Better drugs through crystal-gazing
Tuesday 11th May at 6:30pm
Crystals are important to the pharmaceutical sciences in two ways.
(1) If we wish to determine the structure of a molecule, a crystal acts as a clamp holding many identical molecules, thus allowing their structure to be probed with X-rays.
(2) Solid dosage forms such as tablets and capsules usually contain crystals. Results in which knowledge of molecular structure leads to an improved understanding of drug action will be presented, covering a range from novel agents against tuberculosis to biomolecules that safely enclose the essential but dangerous nutrient iron (III).
Two outstanding discoveries in which the speaker participated will be featured: the structure of boron hydrides by the Lipscomb Group (Nobel Prize 1976) and the discovery of temozolomide by the Stevens Group (sales exceeding $1 billion last year).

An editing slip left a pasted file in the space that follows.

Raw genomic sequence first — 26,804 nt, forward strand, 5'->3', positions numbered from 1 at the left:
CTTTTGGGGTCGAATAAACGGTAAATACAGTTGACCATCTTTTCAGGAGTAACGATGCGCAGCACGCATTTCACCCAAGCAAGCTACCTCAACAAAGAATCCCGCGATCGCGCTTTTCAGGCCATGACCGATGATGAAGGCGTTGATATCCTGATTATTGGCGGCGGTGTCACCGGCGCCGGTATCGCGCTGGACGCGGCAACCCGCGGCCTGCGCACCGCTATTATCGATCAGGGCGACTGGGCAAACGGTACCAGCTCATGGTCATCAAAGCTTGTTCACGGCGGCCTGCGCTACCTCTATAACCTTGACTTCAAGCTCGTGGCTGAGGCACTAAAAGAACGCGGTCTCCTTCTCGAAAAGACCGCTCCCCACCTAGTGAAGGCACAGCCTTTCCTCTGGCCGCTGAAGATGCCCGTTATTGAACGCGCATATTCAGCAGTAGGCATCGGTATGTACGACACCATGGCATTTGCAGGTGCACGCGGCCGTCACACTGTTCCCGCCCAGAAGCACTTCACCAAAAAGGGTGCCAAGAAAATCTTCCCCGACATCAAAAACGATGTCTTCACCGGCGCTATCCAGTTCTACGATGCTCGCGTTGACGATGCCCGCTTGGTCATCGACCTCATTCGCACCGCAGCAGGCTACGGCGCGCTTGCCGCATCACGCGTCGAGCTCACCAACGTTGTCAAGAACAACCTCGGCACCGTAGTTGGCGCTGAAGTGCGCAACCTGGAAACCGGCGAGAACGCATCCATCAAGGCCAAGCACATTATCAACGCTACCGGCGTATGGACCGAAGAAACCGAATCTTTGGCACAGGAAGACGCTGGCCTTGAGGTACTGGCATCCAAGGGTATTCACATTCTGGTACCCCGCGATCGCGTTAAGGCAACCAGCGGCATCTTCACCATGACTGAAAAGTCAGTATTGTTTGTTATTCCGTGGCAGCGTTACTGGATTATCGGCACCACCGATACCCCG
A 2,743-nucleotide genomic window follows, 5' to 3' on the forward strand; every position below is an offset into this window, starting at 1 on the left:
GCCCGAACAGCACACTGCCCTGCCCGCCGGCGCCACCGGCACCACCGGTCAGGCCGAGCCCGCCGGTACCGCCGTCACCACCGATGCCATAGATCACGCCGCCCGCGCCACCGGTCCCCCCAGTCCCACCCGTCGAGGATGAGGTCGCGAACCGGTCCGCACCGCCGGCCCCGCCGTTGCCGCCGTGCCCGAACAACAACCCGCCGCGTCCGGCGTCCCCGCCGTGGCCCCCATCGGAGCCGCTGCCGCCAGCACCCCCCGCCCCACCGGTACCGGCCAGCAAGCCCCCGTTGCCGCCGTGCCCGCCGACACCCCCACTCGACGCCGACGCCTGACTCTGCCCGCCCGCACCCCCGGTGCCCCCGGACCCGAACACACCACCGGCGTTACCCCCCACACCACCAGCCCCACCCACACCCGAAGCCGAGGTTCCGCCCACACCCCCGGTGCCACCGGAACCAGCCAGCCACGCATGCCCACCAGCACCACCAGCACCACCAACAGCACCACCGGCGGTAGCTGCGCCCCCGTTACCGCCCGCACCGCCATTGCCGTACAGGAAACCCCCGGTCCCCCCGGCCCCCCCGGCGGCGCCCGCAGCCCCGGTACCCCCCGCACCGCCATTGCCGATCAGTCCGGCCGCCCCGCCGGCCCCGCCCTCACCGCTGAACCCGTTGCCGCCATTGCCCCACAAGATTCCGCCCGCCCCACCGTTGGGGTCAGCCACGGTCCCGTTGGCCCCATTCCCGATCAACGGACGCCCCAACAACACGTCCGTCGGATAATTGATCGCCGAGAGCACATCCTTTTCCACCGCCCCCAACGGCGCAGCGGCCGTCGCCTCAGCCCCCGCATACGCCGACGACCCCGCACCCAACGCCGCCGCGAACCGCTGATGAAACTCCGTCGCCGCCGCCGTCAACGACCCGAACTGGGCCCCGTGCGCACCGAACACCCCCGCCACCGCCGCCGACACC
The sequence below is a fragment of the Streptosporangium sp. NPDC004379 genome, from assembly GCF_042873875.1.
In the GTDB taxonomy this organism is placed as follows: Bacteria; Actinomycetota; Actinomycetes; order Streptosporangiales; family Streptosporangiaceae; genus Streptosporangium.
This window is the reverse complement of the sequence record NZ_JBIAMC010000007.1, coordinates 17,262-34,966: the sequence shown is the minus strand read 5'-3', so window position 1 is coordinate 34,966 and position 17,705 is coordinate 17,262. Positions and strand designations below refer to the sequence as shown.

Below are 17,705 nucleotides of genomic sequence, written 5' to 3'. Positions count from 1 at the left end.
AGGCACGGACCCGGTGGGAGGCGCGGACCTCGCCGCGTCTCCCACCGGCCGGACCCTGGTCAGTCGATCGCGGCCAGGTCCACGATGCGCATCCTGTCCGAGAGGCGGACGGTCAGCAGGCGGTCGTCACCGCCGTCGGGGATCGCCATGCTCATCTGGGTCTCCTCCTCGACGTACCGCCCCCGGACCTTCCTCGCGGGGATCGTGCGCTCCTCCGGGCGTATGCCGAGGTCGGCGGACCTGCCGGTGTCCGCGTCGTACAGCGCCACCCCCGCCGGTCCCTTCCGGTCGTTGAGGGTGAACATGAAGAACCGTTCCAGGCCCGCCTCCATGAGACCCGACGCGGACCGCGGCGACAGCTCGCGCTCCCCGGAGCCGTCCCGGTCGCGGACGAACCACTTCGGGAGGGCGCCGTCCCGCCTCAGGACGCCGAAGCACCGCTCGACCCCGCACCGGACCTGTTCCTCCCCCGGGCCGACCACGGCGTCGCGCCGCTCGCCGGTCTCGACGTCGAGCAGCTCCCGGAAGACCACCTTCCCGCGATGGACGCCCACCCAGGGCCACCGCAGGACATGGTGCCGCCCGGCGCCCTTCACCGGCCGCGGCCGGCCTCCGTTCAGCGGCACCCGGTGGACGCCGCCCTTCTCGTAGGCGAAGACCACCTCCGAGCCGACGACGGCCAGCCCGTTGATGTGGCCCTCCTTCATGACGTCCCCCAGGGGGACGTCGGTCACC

The lecture will conclude by relating the underlying crystal structure to the ease of compressing a drug into a solid dosage form and the solubility and bioavailability when such a dose is ingested.
This lecture is free to attend and open to all.
Tuesday 11 May at 6.30pm (tea and coffee from 6pm)
Sumpner Lecture Theatre
A buffet will follow the lecture.
Please email email@example.com
to book a seat. For further information about this event please contact Emily Watts.